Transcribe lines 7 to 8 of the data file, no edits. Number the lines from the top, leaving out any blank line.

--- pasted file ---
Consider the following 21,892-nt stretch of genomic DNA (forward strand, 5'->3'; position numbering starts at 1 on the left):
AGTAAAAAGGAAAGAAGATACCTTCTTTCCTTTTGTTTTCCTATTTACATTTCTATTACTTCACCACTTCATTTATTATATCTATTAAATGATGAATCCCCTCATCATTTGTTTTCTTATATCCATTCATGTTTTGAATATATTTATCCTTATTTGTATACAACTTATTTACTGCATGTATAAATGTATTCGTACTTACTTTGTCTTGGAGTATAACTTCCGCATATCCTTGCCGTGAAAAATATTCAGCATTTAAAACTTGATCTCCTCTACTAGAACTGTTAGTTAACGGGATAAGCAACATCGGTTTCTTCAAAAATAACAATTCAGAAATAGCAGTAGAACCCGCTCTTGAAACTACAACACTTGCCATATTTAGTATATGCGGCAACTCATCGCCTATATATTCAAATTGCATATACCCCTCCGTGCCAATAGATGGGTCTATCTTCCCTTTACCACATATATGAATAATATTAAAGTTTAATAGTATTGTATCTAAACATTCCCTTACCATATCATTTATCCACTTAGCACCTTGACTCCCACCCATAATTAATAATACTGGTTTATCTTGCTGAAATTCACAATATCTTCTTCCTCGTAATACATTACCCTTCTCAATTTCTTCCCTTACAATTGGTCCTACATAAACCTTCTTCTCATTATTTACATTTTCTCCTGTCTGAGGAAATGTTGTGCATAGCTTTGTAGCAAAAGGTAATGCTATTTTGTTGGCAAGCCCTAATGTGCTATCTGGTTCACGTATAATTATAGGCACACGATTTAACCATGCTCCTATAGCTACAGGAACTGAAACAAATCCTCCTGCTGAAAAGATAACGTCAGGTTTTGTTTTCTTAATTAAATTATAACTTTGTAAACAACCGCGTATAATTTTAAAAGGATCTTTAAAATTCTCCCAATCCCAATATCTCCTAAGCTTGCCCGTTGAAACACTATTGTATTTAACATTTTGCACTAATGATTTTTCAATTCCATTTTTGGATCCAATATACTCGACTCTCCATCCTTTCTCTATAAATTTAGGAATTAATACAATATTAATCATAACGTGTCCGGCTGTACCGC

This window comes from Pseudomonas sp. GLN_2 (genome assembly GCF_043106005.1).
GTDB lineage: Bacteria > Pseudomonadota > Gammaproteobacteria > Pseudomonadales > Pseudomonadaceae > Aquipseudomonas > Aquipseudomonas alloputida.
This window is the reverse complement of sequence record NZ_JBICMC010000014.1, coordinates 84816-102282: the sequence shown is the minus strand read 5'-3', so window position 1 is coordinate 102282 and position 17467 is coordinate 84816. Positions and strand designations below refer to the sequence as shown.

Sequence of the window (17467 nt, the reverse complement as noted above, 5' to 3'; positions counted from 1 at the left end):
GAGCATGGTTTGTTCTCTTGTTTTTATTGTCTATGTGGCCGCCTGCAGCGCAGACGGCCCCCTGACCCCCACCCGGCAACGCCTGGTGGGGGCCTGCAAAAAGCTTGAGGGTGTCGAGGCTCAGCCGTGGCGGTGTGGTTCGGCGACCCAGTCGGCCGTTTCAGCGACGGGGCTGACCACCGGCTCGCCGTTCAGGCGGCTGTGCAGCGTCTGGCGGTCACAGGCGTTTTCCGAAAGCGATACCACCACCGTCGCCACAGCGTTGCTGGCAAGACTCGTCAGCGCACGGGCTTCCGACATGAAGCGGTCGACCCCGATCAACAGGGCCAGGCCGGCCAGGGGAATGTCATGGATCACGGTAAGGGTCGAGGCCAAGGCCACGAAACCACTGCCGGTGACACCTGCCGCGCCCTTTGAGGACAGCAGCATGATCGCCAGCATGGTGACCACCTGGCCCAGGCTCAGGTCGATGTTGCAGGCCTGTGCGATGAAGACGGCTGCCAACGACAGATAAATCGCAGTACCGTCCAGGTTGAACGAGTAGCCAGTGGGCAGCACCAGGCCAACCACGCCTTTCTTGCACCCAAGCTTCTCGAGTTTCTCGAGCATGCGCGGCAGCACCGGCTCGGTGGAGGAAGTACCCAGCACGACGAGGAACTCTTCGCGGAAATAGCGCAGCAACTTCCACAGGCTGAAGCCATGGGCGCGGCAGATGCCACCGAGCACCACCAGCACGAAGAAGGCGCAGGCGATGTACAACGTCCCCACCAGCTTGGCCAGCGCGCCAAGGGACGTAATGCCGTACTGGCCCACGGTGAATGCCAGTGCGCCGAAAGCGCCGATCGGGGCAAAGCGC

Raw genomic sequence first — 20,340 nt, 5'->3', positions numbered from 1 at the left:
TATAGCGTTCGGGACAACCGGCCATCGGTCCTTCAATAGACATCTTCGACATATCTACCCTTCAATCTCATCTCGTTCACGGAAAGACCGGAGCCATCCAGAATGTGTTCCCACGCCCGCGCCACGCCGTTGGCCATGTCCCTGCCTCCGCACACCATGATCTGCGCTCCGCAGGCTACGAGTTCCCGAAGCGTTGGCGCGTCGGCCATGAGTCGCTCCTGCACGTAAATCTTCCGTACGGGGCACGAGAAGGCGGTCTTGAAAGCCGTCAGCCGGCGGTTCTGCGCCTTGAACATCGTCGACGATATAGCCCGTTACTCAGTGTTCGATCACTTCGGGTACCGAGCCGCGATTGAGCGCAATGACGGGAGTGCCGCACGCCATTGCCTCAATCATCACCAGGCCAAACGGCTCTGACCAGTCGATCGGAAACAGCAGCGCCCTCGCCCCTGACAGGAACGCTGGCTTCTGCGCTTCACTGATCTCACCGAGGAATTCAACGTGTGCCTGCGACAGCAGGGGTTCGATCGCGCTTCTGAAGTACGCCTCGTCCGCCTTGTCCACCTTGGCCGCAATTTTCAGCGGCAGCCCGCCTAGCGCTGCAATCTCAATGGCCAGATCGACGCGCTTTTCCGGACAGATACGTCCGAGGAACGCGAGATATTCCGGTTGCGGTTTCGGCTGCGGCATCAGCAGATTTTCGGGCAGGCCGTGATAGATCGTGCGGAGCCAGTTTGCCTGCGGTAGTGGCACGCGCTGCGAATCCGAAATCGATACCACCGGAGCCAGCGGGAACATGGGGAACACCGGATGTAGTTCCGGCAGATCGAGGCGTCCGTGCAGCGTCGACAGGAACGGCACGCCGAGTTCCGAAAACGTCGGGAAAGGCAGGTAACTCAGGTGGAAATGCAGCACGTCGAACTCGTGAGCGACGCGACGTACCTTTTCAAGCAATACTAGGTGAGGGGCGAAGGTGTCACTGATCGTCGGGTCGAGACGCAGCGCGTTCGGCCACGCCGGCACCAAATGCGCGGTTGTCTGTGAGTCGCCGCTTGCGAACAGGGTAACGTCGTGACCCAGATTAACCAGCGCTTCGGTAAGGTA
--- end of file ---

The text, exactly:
GAGCATGGTTTGTTCTCTTGTTTTTATTGTCTATGTGGCCGCCTGCAGCGCAGACGGCCCCCTGACCCCCACCCGGCAACGCCTGGTGGGGGCCTGCAAAAAGCTTGAGGGTGTCGAGGCTCAGCCGTGGCGGTGTGGTTCGGCGACCCAGTCGGCCGTTTCAGCGACGGGGCTGACCACCGGCTCGCCGTTCAGGCGGCTGTGCAGCGTCTGGCGGTCACAGGCGTTTTCCGAAAGCGATACCACCACCGTCGCCACAGCGTTGCTGGCAAGACTCGTCAGCGCACGGGCTTCCGACATGAAGCGGTCGACCCCGATCAACAGGGCCAGGCCGGCCAGGGGAATGTCATGGATCACGGTAAGGGTCGAGGCCAAGGCCACGAAACCACTGCCGGTGACACCTGCCGCGCCCTTTGAGGACAGCAGCATGATCGCCAGCATGGTGACCACCTGGCCCAGGCTCAGGTCGATGTTGCAGGCCTGTGCGATGAAGACGGCTGCCAACGACAGATAAATCGCAGTACCGTCCAGGTTGAACGAGTAGCCAGTGGGCAGCACCAGGCCAACCACGCCTTTCTTGCACCCAAGCTTCTCGAGTTTCTCGAGCATGCGCGGCAGCACCGGCTCGGTGGAGGAAGTACCCAGCACGACGAGGAACTCTTCGCGGAAATAGCGCAGCAACTTCCACAGGCTGAAGCCATGGGCGCGGCAGATGCCACCGAGCACCACCAGCACGAAGAAGGCGCAGGCGATGTACAACGTCCCCACCAGCTTGGCCAGCGCGCCAAGGGACGTAATGCCGTACTGGCCCACGGTGAATGCCAGTGCGCCGAAAGCGCCGATCGGGGCAAAGCGC

Raw genomic sequence first — 20,340 nt, 5'->3', positions numbered from 1 at the left: